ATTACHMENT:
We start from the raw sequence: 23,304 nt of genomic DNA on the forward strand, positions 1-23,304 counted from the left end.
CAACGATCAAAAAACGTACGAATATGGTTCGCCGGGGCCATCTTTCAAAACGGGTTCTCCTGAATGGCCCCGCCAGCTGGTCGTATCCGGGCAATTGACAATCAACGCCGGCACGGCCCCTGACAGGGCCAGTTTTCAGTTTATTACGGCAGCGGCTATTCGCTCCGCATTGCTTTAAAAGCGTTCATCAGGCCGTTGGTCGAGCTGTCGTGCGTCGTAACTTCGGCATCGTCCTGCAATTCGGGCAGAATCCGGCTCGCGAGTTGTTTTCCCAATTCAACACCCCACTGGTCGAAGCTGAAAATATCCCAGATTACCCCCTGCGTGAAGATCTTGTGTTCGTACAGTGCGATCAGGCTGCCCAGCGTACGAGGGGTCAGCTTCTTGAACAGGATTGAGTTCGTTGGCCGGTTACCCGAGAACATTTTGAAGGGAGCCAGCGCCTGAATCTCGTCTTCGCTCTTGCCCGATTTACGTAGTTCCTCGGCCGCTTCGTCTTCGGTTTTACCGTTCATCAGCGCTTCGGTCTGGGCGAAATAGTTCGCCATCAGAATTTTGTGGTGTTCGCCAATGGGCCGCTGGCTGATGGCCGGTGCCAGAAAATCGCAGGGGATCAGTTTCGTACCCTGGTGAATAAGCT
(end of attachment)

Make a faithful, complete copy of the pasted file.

We start from the raw sequence: 23,304 nt of genomic DNA on the forward strand, positions 1-23,304 counted from the left end.
CAACGATCAAAAAACGTACGAATATGGTTCGCCGGGGCCATCTTTCAAAACGGGTTCTCCTGAATGGCCCCGCCAGCTGGTCGTATCCGGGCAATTGACAATCAACGCCGGCACGGCCCCTGACAGGGCCAGTTTTCAGTTTATTACGGCAGCGGCTATTCGCTCCGCATTGCTTTAAAAGCGTTCATCAGGCCGTTGGTCGAGCTGTCGTGCGTCGTAACTTCGGCATCGTCCTGCAATTCGGGCAGAATCCGGCTCGCGAGTTGTTTTCCCAATTCAACACCCCACTGGTCGAAGCTGAAAATATCCCAGATTACCCCCTGCGTGAAGATCTTGTGTTCGTACAGTGCGATCAGGCTGCCCAGCGTACGAGGGGTCAGCTTCTTGAACAGGATTGAGTTCGTTGGCCGGTTACCCGAGAACATTTTGAAGGGAGCCAGCGCCTGAATCTCGTCTTCGCTCTTGCCCGATTTACGTAGTTCCTCGGCCGCTTCGTCTTCGGTTTTACCGTTCATCAGCGCTTCGGTCTGGGCGAAATAGTTCGCCATCAGAATTTTGTGGTGTTCGCCAATGGGCCGCTGGCTGATGGCCGGTGCCAGAAAATCGCAGGGGATCAGTTTCGTACCCTGGTGAATAAGCT